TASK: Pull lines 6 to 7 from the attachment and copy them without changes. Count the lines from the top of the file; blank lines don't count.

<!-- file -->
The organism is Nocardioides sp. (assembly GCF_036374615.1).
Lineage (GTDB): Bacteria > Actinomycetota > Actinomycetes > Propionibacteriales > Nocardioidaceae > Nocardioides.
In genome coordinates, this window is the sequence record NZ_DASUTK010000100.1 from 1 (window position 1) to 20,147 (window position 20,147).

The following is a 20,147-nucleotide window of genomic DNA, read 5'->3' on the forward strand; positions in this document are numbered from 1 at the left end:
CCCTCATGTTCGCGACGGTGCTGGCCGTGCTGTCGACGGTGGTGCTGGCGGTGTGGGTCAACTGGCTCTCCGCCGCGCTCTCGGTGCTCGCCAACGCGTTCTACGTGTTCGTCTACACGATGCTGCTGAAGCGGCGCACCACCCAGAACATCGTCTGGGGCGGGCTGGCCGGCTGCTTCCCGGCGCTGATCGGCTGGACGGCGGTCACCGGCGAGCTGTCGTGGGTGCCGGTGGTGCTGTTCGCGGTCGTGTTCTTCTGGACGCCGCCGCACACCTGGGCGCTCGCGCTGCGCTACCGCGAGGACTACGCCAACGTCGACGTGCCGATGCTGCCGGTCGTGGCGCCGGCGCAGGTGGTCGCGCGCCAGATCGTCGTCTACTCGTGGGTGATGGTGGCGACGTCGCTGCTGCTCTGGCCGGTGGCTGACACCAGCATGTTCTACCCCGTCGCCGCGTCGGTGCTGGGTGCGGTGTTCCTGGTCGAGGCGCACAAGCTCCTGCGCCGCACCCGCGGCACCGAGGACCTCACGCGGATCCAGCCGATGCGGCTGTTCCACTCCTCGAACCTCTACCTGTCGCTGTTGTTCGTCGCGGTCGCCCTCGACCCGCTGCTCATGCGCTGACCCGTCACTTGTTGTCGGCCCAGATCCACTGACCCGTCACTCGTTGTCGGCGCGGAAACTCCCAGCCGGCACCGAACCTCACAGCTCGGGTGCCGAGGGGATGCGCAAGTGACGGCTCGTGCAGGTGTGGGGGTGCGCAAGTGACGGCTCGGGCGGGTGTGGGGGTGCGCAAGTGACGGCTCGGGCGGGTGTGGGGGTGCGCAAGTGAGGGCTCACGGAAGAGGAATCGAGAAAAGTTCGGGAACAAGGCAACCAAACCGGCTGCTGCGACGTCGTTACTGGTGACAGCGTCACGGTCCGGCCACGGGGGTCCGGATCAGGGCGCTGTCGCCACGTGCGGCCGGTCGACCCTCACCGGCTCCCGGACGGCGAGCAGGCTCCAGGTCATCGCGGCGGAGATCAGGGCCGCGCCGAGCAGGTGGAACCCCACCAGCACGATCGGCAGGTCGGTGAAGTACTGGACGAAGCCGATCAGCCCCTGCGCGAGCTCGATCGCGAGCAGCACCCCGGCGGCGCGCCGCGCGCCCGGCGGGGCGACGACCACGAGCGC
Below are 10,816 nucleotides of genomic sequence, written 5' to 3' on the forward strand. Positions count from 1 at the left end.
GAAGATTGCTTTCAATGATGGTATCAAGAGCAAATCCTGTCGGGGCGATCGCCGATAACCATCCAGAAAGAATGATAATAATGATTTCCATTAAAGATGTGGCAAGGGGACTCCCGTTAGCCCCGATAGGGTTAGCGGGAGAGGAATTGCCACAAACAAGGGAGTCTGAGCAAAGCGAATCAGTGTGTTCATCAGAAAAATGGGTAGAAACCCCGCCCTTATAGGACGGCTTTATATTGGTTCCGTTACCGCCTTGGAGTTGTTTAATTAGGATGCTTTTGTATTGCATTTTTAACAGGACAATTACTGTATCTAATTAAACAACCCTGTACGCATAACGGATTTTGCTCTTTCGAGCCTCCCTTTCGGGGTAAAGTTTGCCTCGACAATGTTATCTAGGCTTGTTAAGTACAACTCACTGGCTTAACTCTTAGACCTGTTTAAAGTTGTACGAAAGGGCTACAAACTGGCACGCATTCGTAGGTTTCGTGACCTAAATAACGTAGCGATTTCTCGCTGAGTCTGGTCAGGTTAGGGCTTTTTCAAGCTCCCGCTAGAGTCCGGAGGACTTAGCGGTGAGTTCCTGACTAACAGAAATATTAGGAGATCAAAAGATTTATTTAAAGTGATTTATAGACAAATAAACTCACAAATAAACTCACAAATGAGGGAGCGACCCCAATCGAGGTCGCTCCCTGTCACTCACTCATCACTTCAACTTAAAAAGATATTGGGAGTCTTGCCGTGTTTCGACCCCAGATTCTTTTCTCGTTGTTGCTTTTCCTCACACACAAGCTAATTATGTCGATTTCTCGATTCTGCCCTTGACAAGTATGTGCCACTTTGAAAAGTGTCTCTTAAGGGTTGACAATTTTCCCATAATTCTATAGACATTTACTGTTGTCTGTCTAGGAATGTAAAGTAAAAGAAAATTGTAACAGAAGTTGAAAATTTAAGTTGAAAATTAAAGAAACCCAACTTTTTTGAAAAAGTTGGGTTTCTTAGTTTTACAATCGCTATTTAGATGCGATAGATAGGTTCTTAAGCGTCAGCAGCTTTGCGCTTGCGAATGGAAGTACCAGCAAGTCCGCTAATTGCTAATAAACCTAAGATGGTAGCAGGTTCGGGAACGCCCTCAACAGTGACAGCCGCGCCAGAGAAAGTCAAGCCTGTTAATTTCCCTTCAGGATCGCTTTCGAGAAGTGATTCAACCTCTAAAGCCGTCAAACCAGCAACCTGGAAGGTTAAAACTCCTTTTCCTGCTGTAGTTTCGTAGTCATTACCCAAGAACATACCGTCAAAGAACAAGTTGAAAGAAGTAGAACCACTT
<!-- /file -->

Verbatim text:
Below are 10,816 nucleotides of genomic sequence, written 5' to 3' on the forward strand. Positions count from 1 at the left end.
GAAGATTGCTTTCAATGATGGTATCAAGAGCAAATCCTGTCGGGGCGATCGCCGATAACCATCCAGAAAGAATGATAATAATGATTTCCATTAAAGATGTGGCAAGGGGACTCCCGTTAGCCCCGATAGGGTTAGCGGGAGAGGAATTGCCACAAACAAGGGAGTCTGAGCAAAGCGAATCAGTGTGTTCATCAGAAAAATGGGTAGAAACCCCGCCCTTATAGGACGGCTTTATATTGGTTCCGTTACCGCCTTGGAGTTGTTTAATTAGGATGCTTTTGTATTGCATTTTTAACAGGACAATTACTGTATCTAATTAAACAACCCTGTACGCATAACGGATTTTGCTCTTTCGAGCCTCCCTTTCGGGGTAAAGTTTGCCTCGACAATGTTATCTAGGCTTGTTAAGTACAACTCACTGGCTTAACTCTTAGACCTGTTTAAAGTTGTACGAAAGGGCTACAAACTGGCACGCATTCGTAGGTTTCGTGACCTAAATAACGTAGCGATTTCTCGCTGAGTCTGGTCAGGTTAGGGCTTTTTCAAGCTCCCGCTAGAGTCCGGAGGACTTAGCGGTGAGTTCCTGACTAACAGAAATATTAGGAGATCAAAAGATTTATTTAAAGTGATTTATAGACAAATAAACTCACAAATAAACTCACAAATGAGGGAGCGACCCCAATCGAGGTCGCTCCCTGTCACTCACTCATCACTTCAACTTAAAAAGATATTGGGAGTCTTGCCGTGTTTCGACCCCAGATTCTTTTCTCGTTGTTGCTTTTCCTCACACACAAGCTAATTATGTCGATTTCTCGATTCTGCCCTTGACAAGTATGTGCCACTTTGAAAAGTGTCTCTTAAGGGTTGACAATTTTCCCATAATTCTATAGACATTTACTGTTGTCTGTCTAGGAATGTAAAGTAAAAGAAAATTGTAACAGAAGTTGAAAATTTAAGTTGAAAATTAAAGAAACCCAACTTTTTTGAAAAAGTTGGGTTTCTTAGTTTTACAATCGCTATTTAGATGCGATAGATAGGTTCTTAAGCGTCAGCAGCTTTGCGCTTGCGAATGGAAGTACCAGCAAGTCCGCTAATTGCTAATAAACCTAAGATGGTAGCAGGTTCGGGAACGCCCTCAACAGTGACAGCCGCGCCAGAGAAAGTCAAGCCTGTTAATTTCCCTTCAGGATCGCTTTCGAGAAGTGATTCAACCTCTAAAGCCGTCAAACCAGCAACCTGGAAGGTTAAAACTCCTTTTCCTGCTGTAGTTTCGTAGTCATTACCCAAGAACATACCGTCAAAGAACAAGTTGAAAGAAGTAGAACCACTT